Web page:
- Court-ordered classes - As part of sentencing, convicted individuals are often required to complete anger management / domestic violence courses at their own expense.
- Firearms restrictions - Under federal law, individuals who have been convicted of domestic violence are prohibited from owning, using, or possessing a firearm
Aside from these penalties, hefty fines, and court-ordered community service, domestic violence convictions can create many other consequences, including barriers to gainful employment.
Knowing that the stakes are high, our attorneys always work toward securing the best outcome possible, whether that means a case dismissal or a reduction of charges and penalties.
Common Legal Defenses for Domestic Violence Charges
As we mentioned above, facing domestic violence charges can have a significant negative impact on your life. Yet, an experienced attorney can review your case and determine all potential defenses to either reduce the charges you face in a plea deal or get your entire case dismissed.
The following are the most common legal defenses for domestic violence charges:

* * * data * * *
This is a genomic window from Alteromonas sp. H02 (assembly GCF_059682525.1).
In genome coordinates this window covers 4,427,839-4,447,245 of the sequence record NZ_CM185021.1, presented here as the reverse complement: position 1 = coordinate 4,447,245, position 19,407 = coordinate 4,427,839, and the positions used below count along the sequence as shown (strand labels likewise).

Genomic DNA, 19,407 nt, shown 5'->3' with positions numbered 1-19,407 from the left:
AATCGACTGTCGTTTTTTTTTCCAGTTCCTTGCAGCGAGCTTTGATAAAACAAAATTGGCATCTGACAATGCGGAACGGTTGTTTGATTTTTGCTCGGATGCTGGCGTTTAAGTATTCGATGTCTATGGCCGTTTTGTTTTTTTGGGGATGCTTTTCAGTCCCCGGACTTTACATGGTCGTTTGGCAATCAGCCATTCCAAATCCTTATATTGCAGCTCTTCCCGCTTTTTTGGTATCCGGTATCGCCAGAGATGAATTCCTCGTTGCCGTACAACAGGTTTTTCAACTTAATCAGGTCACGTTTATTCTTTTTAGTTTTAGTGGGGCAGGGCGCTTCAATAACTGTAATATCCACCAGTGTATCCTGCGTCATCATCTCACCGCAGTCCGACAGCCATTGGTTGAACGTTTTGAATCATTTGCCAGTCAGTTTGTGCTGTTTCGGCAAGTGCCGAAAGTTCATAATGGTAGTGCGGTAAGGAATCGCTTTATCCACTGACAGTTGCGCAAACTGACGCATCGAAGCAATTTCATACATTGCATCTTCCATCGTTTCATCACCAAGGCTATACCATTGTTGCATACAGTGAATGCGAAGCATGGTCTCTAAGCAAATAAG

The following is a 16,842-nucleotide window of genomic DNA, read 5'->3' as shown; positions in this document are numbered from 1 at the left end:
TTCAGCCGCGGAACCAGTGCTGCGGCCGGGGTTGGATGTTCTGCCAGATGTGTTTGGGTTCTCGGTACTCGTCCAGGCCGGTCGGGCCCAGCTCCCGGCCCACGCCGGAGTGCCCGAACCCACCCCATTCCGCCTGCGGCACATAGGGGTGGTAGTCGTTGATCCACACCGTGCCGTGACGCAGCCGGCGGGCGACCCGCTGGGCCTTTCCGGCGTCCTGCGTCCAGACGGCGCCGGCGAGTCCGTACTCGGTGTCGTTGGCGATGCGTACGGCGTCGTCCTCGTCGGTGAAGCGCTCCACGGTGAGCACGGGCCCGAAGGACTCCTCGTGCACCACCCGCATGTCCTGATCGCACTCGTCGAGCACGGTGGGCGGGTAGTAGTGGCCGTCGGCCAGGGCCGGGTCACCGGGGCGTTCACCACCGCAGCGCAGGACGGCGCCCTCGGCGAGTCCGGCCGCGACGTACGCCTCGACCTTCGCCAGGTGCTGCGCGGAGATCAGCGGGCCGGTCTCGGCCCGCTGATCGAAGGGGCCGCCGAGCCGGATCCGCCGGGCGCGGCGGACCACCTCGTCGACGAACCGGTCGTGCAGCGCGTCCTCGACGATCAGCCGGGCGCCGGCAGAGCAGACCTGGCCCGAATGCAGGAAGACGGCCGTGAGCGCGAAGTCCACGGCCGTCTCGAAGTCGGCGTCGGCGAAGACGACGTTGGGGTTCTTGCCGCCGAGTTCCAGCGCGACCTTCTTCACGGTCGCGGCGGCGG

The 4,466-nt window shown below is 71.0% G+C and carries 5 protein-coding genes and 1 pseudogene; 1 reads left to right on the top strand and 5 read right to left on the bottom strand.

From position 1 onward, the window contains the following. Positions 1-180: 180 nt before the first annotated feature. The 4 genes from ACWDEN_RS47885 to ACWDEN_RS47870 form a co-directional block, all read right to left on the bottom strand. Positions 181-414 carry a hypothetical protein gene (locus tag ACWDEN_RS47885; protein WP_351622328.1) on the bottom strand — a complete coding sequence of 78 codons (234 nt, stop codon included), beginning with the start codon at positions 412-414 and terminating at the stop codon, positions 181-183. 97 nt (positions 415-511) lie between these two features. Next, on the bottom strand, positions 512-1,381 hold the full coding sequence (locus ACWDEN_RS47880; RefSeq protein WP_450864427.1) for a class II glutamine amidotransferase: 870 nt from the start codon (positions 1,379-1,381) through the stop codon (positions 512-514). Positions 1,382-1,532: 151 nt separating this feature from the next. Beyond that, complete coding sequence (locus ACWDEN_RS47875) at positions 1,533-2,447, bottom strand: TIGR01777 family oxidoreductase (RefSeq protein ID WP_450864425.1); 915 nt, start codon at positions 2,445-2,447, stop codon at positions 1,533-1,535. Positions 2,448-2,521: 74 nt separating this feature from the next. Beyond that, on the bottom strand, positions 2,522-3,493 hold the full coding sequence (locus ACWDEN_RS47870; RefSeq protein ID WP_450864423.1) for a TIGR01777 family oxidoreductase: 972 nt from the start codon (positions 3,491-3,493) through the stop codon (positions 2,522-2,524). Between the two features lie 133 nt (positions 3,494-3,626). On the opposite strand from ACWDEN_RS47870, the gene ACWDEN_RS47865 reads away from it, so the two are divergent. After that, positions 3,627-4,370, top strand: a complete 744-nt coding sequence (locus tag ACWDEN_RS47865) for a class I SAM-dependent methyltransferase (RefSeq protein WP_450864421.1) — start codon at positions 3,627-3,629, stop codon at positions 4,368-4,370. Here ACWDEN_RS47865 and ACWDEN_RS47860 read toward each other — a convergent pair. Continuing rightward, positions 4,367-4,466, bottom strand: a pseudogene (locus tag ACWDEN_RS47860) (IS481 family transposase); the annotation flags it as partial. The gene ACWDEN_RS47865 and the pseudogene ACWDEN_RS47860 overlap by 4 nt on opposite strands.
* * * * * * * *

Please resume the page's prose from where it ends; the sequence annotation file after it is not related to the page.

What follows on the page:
- False allegations – It is not uncommon for alleged victims to make false accusations out of spite. This typically occurs in divorce and child custody cases. Your lawyer may be able to find holes and weaknesses in the accuser’s story in comparison to witness accounts and the police report.
- Self-defense – In order to protect themselves and/or their children, a defendant could claim they were acting in self-defense after perceiving an imminent threat and wasn’t the original aggressor. Your attorney can check the police report to see if the alleged victim admitted to using violence and the reason for doing so, as well as look for inconsistencies.
- Wrong suspect – A defendant may claim that the alleged aggressor was another person. Your lawyer may present a valid alibi on your behalf or evidence that you were nowhere near the scene of the crime.
- Insufficient evidence – A defendant may claim there is not enough proof of the allegations. Without any evidence of domestic violence, state prosecutors cannot bring criminal charges.
- It was an accident – Although the defendant doesn’t deny the injuries sustained by the victim, they may claim that the act was unintentional. Your lawyer can confirm if your claim is consistent with what transpired.
Can Domestic Violence Victims Drop the Charges?
Many of these disputes occur in the heat of the moment, which is why both parties may experience instant regret as soon as law enforcement arrives on the scene. Therefore, many alleged victims find themselves wondering if they can simply drop the charges against the alleged aggressor.